ISU researchers examine impact of beaver dams on water quality
Researchers at Iowa State University are studying beavers and the dams they build to determine what impact they may be having on the state’s fragile system of watersheds.
The study’s name is the question they hope to answer — “Beavers: Superheroes for Water Quality?” Billy Beck, an ISU professor of natural resource ecology and management, says it’s still early in the three-year study, but they’re already starting to see some fascinating results.
“We’re not really saying that they’re good or they’re bad at this point,” Beck says. “We just want to get some numbers on what exactly they’re doing for water quality and water quantity. For water quality, we’re looking at do they trap sediments and other nutrients behind the dam, which, nutrients can be problematic in excess, like phosphorus and nitrate.”
Beck, who’s also an ISU Extension and Outreach forestry specialist, says beavers were hunted to near-extinction in Iowa more than a century ago but have since rebounded. Some farmers and landowners may be annoyed by the nocturnal rodents because of the flooding caused by their dams.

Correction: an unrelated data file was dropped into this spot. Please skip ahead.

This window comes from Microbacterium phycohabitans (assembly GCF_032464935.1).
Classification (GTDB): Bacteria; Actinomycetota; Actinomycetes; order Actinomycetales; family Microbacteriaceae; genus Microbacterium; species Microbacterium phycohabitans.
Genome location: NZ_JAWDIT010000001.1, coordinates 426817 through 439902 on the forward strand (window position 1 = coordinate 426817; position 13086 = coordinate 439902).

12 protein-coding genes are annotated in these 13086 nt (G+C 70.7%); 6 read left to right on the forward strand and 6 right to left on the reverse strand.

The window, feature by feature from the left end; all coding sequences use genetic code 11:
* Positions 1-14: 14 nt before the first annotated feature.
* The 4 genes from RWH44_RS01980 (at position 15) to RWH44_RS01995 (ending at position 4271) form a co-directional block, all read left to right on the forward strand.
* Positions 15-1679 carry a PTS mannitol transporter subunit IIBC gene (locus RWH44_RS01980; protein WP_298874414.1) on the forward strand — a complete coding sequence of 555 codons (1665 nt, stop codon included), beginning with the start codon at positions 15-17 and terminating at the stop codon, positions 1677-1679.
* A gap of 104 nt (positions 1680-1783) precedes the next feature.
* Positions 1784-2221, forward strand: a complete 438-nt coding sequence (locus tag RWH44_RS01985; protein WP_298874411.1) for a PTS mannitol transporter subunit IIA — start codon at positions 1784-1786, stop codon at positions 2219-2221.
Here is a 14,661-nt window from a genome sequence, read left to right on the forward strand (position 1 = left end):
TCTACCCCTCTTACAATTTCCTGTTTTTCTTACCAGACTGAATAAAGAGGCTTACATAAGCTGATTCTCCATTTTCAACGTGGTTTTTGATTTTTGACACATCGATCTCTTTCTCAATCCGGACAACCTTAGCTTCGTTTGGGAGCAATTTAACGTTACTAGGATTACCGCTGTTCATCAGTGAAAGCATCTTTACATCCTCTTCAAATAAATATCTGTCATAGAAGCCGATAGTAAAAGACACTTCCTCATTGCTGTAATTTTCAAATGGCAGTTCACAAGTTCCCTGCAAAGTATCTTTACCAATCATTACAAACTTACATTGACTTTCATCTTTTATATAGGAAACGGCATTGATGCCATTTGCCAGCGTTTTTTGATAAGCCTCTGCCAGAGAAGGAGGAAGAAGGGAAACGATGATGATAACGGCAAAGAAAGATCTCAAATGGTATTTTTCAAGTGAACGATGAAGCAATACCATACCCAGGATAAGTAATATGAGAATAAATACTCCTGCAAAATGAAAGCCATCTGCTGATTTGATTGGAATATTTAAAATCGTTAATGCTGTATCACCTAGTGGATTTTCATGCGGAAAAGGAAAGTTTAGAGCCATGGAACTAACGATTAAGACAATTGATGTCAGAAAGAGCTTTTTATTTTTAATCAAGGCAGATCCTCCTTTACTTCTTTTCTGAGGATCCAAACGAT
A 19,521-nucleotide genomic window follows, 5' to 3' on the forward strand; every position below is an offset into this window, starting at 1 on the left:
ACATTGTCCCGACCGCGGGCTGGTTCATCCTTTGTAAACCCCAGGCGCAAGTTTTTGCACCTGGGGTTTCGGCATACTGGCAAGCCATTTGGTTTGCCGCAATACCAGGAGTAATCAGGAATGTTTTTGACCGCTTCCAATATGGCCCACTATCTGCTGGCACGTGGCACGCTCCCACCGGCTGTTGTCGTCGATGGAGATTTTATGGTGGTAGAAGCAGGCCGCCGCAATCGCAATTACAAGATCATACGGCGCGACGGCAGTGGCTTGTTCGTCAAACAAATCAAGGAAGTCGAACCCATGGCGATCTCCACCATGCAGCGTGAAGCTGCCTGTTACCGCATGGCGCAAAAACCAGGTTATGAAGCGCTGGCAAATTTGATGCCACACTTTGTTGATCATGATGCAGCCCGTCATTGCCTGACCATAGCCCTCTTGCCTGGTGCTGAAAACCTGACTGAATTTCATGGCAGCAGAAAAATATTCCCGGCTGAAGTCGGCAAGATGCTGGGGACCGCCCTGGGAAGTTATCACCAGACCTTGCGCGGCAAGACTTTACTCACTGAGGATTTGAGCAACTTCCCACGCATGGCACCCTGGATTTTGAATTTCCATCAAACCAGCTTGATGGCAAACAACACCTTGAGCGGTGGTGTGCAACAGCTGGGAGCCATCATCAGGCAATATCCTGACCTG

“Flooding is often thought of as a bad thing, but when rivers flood, a lot of good things happen for water quality and water quantity,” Beck says. “There’s a lot of nutrient deposition on our floodplains that goes into long-term storage. It’s a huge sponge that soaks up that flood velocity, preventing excessive downstream flooding.”
Beavers rarely just build one dam, it’s usually a whole string of dams, so Beck says they’re carefully testing the water in multiple areas.
“We’re taking water quality samples from above, we’re checking water quality at a series of places throughout the dam chain, and then finally at the end of the chain,” Beck says. “We’re sampling those for nitrogen or nitrate, phosphorus, sediments, and then things like dissolved oxygen and temperature, things like that.”
Early findings indicate that nitrate levels are being reduced by beaver dam chains at the rate of one-to-two parts per million. “Which doesn’t sound like a lot, but if you factor in all the water that runs through there and multiply that by the concentration, that’s a lot of pounds of nitrates that are being removed in that dam system,” Beck says. “Then, comparing that to an equal length of non-dammed stream, that’s a big reduction in that short of a time.”
The study, supported by the Iowa Nutrient Research Center, is looking at beaver dams in north-central Iowa, including along Prairie Creek near Fort Dodge and along Caton Branch, near Woodward. Beck says there’s been much more study in the Pacific Northwest of beavers and their impacts, especially on fish populations, but little is known about them in the agricultural landscape of Iowa.